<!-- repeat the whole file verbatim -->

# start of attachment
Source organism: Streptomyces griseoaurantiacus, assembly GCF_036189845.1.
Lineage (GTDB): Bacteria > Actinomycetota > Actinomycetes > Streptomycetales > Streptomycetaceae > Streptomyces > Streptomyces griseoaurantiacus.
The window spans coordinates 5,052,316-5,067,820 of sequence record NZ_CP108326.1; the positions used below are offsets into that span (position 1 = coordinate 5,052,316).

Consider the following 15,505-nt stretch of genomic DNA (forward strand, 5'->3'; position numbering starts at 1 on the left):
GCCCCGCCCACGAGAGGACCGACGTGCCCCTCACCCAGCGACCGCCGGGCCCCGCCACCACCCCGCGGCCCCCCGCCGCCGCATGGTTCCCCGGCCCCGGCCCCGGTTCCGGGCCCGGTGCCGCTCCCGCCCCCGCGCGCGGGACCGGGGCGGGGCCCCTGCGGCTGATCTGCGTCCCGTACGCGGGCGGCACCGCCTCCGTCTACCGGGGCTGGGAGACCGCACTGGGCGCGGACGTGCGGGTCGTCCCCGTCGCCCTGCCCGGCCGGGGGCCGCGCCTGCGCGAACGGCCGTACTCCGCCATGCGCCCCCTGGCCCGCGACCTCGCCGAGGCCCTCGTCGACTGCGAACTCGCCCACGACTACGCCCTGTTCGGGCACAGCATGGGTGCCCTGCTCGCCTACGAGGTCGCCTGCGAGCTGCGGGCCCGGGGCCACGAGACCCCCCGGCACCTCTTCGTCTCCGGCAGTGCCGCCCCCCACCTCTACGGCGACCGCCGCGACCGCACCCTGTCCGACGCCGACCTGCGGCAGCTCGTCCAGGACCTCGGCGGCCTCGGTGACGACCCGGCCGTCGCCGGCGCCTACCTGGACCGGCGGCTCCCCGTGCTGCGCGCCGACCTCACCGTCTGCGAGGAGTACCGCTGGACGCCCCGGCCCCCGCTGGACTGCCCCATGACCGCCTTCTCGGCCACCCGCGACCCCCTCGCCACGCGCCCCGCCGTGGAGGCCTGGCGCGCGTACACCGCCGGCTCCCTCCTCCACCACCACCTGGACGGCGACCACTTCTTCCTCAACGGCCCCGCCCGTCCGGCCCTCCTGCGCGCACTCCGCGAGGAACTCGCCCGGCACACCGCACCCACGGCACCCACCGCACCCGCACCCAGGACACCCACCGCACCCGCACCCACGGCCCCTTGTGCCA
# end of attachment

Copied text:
Source organism: Streptomyces griseoaurantiacus, assembly GCF_036189845.1.
Lineage (GTDB): Bacteria > Actinomycetota > Actinomycetes > Streptomycetales > Streptomycetaceae > Streptomyces > Streptomyces griseoaurantiacus.
The window spans coordinates 5,052,316-5,067,820 of sequence record NZ_CP108326.1; the positions used below are offsets into that span (position 1 = coordinate 5,052,316).

Consider the following 15,505-nt stretch of genomic DNA (forward strand, 5'->3'; position numbering starts at 1 on the left):
GCCCCGCCCACGAGAGGACCGACGTGCCCCTCACCCAGCGACCGCCGGGCCCCGCCACCACCCCGCGGCCCCCCGCCGCCGCATGGTTCCCCGGCCCCGGCCCCGGTTCCGGGCCCGGTGCCGCTCCCGCCCCCGCGCGCGGGACCGGGGCGGGGCCCCTGCGGCTGATCTGCGTCCCGTACGCGGGCGGCACCGCCTCCGTCTACCGGGGCTGGGAGACCGCACTGGGCGCGGACGTGCGGGTCGTCCCCGTCGCCCTGCCCGGCCGGGGGCCGCGCCTGCGCGAACGGCCGTACTCCGCCATGCGCCCCCTGGCCCGCGACCTCGCCGAGGCCCTCGTCGACTGCGAACTCGCCCACGACTACGCCCTGTTCGGGCACAGCATGGGTGCCCTGCTCGCCTACGAGGTCGCCTGCGAGCTGCGGGCCCGGGGCCACGAGACCCCCCGGCACCTCTTCGTCTCCGGCAGTGCCGCCCCCCACCTCTACGGCGACCGCCGCGACCGCACCCTGTCCGACGCCGACCTGCGGCAGCTCGTCCAGGACCTCGGCGGCCTCGGTGACGACCCGGCCGTCGCCGGCGCCTACCTGGACCGGCGGCTCCCCGTGCTGCGCGCCGACCTCACCGTCTGCGAGGAGTACCGCTGGACGCCCCGGCCCCCGCTGGACTGCCCCATGACCGCCTTCTCGGCCACCCGCGACCCCCTCGCCACGCGCCCCGCCGTGGAGGCCTGGCGCGCGTACACCGCCGGCTCCCTCCTCCACCACCACCTGGACGGCGACCACTTCTTCCTCAACGGCCCCGCCCGTCCGGCCCTCCTGCGCGCACTCCGCGAGGAACTCGCCCGGCACACCGCACCCACGGCACCCACCGCACCCGCACCCAGGACACCCACCGCACCCGCACCCACGGCCCCTTGTGCCA